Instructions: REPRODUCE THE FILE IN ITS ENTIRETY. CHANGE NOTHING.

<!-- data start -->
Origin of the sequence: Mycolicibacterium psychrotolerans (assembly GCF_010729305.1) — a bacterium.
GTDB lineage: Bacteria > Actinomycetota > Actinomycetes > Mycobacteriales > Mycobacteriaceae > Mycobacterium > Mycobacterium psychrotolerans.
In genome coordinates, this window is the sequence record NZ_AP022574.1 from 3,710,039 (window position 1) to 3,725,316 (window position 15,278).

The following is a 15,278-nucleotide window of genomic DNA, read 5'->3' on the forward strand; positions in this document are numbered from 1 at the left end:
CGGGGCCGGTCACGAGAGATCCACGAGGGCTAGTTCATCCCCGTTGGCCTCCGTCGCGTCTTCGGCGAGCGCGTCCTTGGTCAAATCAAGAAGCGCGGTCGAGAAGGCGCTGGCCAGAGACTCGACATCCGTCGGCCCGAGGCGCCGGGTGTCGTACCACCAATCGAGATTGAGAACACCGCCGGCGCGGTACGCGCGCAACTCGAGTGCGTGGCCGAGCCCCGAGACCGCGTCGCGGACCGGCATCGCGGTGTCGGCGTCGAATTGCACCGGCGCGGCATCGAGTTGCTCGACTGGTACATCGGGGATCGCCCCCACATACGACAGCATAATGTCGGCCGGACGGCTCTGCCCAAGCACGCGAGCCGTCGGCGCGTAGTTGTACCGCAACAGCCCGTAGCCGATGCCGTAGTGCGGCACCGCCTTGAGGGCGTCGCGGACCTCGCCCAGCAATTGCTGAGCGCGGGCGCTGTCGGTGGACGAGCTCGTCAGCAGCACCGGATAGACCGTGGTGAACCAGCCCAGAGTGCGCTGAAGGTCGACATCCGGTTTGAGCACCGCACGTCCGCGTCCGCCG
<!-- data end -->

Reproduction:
Origin of the sequence: Mycolicibacterium psychrotolerans (assembly GCF_010729305.1) — a bacterium.
GTDB lineage: Bacteria > Actinomycetota > Actinomycetes > Mycobacteriales > Mycobacteriaceae > Mycobacterium > Mycobacterium psychrotolerans.
In genome coordinates, this window is the sequence record NZ_AP022574.1 from 3,710,039 (window position 1) to 3,725,316 (window position 15,278).

The following is a 15,278-nucleotide window of genomic DNA, read 5'->3' on the forward strand; positions in this document are numbered from 1 at the left end:
CGGGGCCGGTCACGAGAGATCCACGAGGGCTAGTTCATCCCCGTTGGCCTCCGTCGCGTCTTCGGCGAGCGCGTCCTTGGTCAAATCAAGAAGCGCGGTCGAGAAGGCGCTGGCCAGAGACTCGACATCCGTCGGCCCGAGGCGCCGGGTGTCGTACCACCAATCGAGATTGAGAACACCGCCGGCGCGGTACGCGCGCAACTCGAGTGCGTGGCCGAGCCCCGAGACCGCGTCGCGGACCGGCATCGCGGTGTCGGCGTCGAATTGCACCGGCGCGGCATCGAGTTGCTCGACTGGTACATCGGGGATCGCCCCCACATACGACAGCATAATGTCGGCCGGACGGCTCTGCCCAAGCACGCGAGCCGTCGGCGCGTAGTTGTACCGCAACAGCCCGTAGCCGATGCCGTAGTGCGGCACCGCCTTGAGGGCGTCGCGGACCTCGCCCAGCAATTGCTGAGCGCGGGCGCTGTCGGTGGACGAGCTCGTCAGCAGCACCGGATAGACCGTGGTGAACCAGCCCAGAGTGCGCTGAAGGTCGACATCCGGTTTGAGCACCGCACGTCCGCGTCCGCCG